John's Gospel, the supposedly most "spiritual" one, is full of death threats and assassination attempts, such as the end of chapter 8, where the religious authorities pick up stones to kill the nonviolent Jesus. He barely escapes, but gets excommunicated, kicked out of the Temple. It's in this context, this life and death struggle, that Jesus heals a blind man in one of the most astonishing episodes of healing vision, revolutionary spirituality and political discipleship in the New Testament (from Sunday's Gospel, John 9:1-41).
The opening line in the original Greek tells it all: Jesus walks by and sees, not just a man, but humanity born blind from birth. Everyone is blind except Jesus who clearly sees that none of us can see at all. It is a bold assertion. In response, his disciples pretend to be theologians, and ask the age-old question, "Why do people suffer?" In pursuit of their ethical theories, they cite this poor blind man as Exhibit A. "In this case, who is at fault, this man or his parents, that he should be born blind?" Like the religious authorities, they muse about the sin of others, blind to their own sinfulness. They sound like the religious authorities and try to engage Jesus as they did earlier in lofty talk about imponderable questions. But notice: they show no concern for the blind man or for Jesus, who just missed being stoned to death by these religious big shots.
The question of suffering does not originate with Jesus. He sees our common blindness and the individual born blind "as an opportunity for God to be glorified." Is Jesus a callous bystander who does not care about the suffering of others? Not at all. It sounds like he spiritualizes other people's problems away, but in fact, he's the only one who takes action to heal others. The disciples, on the other hand, with their lofty question, sound interested and concerned, but like the authorities, do nothing to heal the poor man's blindness. They show no compassion or concern for the poor blind beggar or for Jesus. They merely assert their own egos by philosophizing at the expense of the poor.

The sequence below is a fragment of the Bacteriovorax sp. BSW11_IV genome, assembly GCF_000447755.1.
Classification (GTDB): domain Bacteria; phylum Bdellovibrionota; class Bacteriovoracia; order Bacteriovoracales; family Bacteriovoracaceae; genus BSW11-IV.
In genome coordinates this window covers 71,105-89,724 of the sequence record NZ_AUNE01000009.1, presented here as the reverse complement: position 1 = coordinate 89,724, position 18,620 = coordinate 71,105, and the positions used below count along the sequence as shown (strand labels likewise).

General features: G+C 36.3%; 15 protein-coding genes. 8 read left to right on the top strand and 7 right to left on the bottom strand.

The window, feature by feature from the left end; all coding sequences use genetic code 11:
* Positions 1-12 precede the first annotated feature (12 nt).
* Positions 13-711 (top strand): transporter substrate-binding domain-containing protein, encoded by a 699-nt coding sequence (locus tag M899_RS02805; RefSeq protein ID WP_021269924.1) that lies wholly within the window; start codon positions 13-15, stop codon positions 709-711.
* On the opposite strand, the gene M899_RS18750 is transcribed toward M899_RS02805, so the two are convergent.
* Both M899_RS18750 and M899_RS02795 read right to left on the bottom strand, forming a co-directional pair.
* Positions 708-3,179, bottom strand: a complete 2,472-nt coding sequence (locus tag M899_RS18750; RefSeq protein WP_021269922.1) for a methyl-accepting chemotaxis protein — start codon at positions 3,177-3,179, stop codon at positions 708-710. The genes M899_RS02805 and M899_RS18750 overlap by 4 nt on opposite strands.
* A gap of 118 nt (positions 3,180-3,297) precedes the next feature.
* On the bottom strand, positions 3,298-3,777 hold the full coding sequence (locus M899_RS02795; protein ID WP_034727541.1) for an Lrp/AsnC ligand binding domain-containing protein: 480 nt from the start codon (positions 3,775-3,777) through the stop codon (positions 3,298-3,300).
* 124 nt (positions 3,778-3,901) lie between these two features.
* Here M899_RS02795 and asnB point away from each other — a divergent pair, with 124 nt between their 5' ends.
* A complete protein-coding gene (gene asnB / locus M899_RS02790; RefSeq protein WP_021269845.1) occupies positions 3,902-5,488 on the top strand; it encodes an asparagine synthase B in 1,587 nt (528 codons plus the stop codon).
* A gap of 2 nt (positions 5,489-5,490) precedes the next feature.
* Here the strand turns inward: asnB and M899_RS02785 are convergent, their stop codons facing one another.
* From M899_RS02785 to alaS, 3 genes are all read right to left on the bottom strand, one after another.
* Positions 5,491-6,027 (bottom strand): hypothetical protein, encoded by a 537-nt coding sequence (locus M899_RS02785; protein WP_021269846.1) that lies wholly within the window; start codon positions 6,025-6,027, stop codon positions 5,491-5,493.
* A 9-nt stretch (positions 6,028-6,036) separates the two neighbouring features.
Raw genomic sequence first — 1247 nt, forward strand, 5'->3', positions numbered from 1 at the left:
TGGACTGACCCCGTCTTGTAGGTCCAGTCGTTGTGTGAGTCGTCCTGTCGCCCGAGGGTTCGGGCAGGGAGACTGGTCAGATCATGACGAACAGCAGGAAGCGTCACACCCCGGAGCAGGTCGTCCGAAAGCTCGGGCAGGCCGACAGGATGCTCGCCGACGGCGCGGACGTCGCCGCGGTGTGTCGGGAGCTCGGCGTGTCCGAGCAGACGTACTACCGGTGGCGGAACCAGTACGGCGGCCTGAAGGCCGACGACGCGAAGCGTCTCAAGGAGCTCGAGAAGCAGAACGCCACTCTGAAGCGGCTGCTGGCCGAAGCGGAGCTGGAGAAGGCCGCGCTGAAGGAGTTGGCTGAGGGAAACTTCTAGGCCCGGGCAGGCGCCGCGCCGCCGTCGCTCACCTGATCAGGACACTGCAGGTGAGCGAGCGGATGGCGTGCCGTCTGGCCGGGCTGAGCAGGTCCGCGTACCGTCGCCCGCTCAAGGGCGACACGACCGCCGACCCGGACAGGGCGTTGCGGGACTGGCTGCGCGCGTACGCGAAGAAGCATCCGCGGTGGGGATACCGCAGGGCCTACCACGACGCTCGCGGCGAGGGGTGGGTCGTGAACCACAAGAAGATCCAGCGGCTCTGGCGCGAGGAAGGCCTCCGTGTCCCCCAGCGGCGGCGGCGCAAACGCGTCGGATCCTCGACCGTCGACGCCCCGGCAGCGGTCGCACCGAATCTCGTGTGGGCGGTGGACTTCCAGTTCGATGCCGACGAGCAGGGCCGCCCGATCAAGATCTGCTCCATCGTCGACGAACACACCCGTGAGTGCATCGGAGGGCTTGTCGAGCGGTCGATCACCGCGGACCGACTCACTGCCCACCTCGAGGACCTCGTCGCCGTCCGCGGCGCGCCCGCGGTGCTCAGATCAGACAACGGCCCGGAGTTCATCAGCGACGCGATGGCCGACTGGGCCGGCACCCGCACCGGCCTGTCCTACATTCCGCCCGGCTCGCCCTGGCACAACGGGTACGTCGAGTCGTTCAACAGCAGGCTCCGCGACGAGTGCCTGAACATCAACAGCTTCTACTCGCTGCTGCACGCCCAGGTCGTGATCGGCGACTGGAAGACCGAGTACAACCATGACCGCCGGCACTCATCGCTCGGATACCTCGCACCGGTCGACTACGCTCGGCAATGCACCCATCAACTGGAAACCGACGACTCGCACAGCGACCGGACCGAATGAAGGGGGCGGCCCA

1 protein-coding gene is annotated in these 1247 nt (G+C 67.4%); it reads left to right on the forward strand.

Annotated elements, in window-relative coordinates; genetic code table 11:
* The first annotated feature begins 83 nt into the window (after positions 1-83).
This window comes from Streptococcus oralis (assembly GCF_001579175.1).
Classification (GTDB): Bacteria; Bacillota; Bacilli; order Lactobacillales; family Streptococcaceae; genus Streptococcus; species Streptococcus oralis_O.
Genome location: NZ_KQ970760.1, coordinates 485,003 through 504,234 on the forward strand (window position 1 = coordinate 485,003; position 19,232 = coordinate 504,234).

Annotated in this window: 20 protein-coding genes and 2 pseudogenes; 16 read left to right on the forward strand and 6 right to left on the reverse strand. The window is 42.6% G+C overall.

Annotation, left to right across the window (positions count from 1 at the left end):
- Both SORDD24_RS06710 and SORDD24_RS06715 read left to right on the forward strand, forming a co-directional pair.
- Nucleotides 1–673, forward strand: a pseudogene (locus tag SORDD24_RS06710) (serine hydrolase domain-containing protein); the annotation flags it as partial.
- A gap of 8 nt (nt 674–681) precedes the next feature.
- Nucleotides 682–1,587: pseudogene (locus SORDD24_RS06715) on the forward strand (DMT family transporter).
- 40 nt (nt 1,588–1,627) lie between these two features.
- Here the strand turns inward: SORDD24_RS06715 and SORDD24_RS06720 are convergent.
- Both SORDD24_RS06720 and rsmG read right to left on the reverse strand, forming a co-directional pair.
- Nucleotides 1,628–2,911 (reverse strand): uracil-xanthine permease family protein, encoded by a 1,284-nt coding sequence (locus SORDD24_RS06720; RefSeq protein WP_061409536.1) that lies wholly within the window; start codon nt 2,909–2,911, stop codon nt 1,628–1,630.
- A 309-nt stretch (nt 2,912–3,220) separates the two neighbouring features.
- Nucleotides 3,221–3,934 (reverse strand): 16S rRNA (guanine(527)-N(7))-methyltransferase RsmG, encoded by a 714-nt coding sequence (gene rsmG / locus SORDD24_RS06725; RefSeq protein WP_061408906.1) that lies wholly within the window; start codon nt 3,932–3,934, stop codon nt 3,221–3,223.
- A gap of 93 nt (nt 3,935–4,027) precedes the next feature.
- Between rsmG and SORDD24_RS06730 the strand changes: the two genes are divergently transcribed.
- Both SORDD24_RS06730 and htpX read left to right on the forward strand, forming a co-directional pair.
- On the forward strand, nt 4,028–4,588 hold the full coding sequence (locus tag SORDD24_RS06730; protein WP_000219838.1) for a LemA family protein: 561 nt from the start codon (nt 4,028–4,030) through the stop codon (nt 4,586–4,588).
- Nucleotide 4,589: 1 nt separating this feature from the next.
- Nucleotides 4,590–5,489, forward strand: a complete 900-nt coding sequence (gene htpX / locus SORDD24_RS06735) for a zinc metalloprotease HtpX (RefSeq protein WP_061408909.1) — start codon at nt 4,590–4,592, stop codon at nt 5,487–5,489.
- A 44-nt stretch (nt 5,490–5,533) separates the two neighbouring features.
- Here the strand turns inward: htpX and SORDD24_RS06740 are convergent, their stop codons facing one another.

"Neither he nor his parents sinned," Jesus explains. "It is so that the works of God might be made visible through him. We have to do the works of the One who sent me while it is day. Night is coming when no one can work. While I am in the world, I am the light of the world." Jesus, the light of the world, heals us of our blindness. He spits on the ground, makes clay with the saliva and smears the clay on our eyes. John's Gospel recalls Genesis' story of creation and John the Baptist's story of baptism. This God of ours, ever creating us anew, sends us to wash ourselves clean in the "Pool of the Sent." Finally, we can see. The God of vision puts mud on humanity's eyes, sends humanity to wash, and gives us vision.
Once those who are healed of blindness begin to see, the rest of humanity, still blind, fights clear-sighted vision. The remaining saga deals with blind humanity's protest of Christ's healing gift of vision. As Christ the light of the world is persecuted and finally killed, so his disciples, healed and now able to see with Christ's own vision, will be persecuted and finally killed.
The once blind man's neighbors and those who had seen him begging question him. "How were your eyes opened?" they ask. "The man called Jesus made clay and anointed my eyes and told me to go and wash," he explains. "So I went and washed and was able to see."
They take him to the Pharisees, presumably the ones who had tried to kill Jesus. In verse 14, we're told for the first time that Jesus healed the blind man on the Sabbath. Jesus has broken the law! The use of spit certainly violated Jewish custom and the cleanliness laws. But public action on the Sabbath was a crime. Jesus' healing was illegal, an act of civil disobedience. One can only wonder how the Pharisees rage against the illegal healing of Jesus on the Sabbath, but only hours earlier, attempted to kill Jesus--on the Sabbath.